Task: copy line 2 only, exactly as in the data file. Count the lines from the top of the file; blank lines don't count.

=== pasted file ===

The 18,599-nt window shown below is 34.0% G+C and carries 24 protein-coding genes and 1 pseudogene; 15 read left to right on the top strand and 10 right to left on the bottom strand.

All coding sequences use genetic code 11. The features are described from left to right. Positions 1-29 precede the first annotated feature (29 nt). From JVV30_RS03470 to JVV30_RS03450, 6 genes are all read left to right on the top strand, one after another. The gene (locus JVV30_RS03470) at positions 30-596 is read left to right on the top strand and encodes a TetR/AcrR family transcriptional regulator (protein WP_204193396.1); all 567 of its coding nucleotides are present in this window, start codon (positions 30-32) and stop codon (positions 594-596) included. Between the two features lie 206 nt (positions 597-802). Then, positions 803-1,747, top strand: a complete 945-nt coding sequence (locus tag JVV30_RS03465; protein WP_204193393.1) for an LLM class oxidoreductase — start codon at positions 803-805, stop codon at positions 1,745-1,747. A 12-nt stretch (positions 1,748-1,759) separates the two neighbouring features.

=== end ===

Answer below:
All coding sequences use genetic code 11. The features are described from left to right. Positions 1-29 precede the first annotated feature (29 nt). From JVV30_RS03470 to JVV30_RS03450, 6 genes are all read left to right on the top strand, one after another. The gene (locus JVV30_RS03470) at positions 30-596 is read left to right on the top strand and encodes a TetR/AcrR family transcriptional regulator (protein WP_204193396.1); all 567 of its coding nucleotides are present in this window, start codon (positions 30-32) and stop codon (positions 594-596) included. Between the two features lie 206 nt (positions 597-802). Then, positions 803-1,747, top strand: a complete 945-nt coding sequence (locus tag JVV30_RS03465; protein WP_204193393.1) for an LLM class oxidoreductase — start codon at positions 803-805, stop codon at positions 1,745-1,747. A 12-nt stretch (positions 1,748-1,759) separates the two neighbouring features.